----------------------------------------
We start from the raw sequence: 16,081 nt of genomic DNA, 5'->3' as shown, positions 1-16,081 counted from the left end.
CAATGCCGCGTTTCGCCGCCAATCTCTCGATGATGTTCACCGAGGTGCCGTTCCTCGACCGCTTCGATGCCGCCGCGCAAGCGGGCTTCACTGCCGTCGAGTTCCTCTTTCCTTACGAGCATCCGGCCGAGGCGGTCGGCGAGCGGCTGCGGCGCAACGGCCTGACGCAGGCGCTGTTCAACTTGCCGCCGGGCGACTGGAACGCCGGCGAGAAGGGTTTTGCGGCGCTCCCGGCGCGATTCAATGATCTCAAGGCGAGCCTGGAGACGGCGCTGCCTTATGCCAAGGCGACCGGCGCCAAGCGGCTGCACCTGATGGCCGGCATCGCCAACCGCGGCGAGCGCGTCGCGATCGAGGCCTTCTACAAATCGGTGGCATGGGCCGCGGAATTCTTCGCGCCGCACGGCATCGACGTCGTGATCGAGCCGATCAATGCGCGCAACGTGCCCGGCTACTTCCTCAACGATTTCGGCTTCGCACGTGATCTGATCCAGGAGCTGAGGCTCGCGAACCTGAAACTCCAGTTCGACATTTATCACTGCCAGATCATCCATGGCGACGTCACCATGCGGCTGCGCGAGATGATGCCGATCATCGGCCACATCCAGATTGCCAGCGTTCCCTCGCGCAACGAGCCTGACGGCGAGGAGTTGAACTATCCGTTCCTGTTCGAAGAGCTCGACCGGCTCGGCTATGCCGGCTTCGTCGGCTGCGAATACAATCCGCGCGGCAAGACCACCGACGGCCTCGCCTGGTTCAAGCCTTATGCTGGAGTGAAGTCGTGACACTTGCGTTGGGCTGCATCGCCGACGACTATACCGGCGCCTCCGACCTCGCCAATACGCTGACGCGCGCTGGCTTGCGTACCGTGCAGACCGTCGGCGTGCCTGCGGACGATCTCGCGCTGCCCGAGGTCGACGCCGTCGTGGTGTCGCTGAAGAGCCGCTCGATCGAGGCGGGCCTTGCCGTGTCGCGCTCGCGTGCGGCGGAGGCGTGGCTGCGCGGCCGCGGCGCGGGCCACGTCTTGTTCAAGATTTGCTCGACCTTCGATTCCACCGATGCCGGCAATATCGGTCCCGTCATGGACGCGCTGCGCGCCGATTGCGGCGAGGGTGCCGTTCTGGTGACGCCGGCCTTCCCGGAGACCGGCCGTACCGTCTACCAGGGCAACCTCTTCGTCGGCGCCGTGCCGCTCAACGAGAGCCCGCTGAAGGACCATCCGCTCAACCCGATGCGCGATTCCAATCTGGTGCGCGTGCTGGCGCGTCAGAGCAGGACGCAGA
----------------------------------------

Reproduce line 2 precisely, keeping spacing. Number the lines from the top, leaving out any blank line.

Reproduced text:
CAATGCCGCGTTTCGCCGCCAATCTCTCGATGATGTTCACCGAGGTGCCGTTCCTCGACCGCTTCGATGCCGCCGCGCAAGCGGGCTTCACTGCCGTCGAGTTCCTCTTTCCTTACGAGCATCCGGCCGAGGCGGTCGGCGAGCGGCTGCGGCGCAACGGCCTGACGCAGGCGCTGTTCAACTTGCCGCCGGGCGACTGGAACGCCGGCGAGAAGGGTTTTGCGGCGCTCCCGGCGCGATTCAATGATCTCAAGGCGAGCCTGGAGACGGCGCTGCCTTATGCCAAGGCGACCGGCGCCAAGCGGCTGCACCTGATGGCCGGCATCGCCAACCGCGGCGAGCGCGTCGCGATCGAGGCCTTCTACAAATCGGTGGCATGGGCCGCGGAATTCTTCGCGCCGCACGGCATCGACGTCGTGATCGAGCCGATCAATGCGCGCAACGTGCCCGGCTACTTCCTCAACGATTTCGGCTTCGCACGTGATCTGATCCAGGAGCTGAGGCTCGCGAACCTGAAACTCCAGTTCGACATTTATCACTGCCAGATCATCCATGGCGACGTCACCATGCGGCTGCGCGAGATGATGCCGATCATCGGCCACATCCAGATTGCCAGCGTTCCCTCGCGCAACGAGCCTGACGGCGAGGAGTTGAACTATCCGTTCCTGTTCGAAGAGCTCGACCGGCTCGGCTATGCCGGCTTCGTCGGCTGCGAATACAATCCGCGCGGCAAGACCACCGACGGCCTCGCCTGGTTCAAGCCTTATGCTGGAGTGAAGTCGTGACACTTGCGTTGGGCTGCATCGCCGACGACTATACCGGCGCCTCCGACCTCGCCAATACGCTGACGCGCGCTGGCTTGCGTACCGTGCAGACCGTCGGCGTGCCTGCGGACGATCTCGCGCTGCCCGAGGTCGACGCCGTCGTGGTGTCGCTGAAGAGCCGCTCGATCGAGGCGGGCCTTGCCGTGTCGCGCTCGCGTGCGGCGGAGGCGTGGCTGCGCGGCCGCGGCGCGGGCCACGTCTTGTTCAAGATTTGCTCGACCTTCGATTCCACCGATGCCGGCAATATCGGTCCCGTCATGGACGCGCTGCGCGCCGATTGCGGCGAGGGTGCCGTTCTGGTGACGCCGGCCTTCCCGGAGACCGGCCGTACCGTCTACCAGGGCAACCTCTTCGTCGGCGCCGTGCCGCTCAACGAGAGCCCGCTGAAGGACCATCCGCTCAACCCGATGCGCGATTCCAATCTGGTGCGCGTGCTGGCGCGTCAGAGCAGGACGCAGA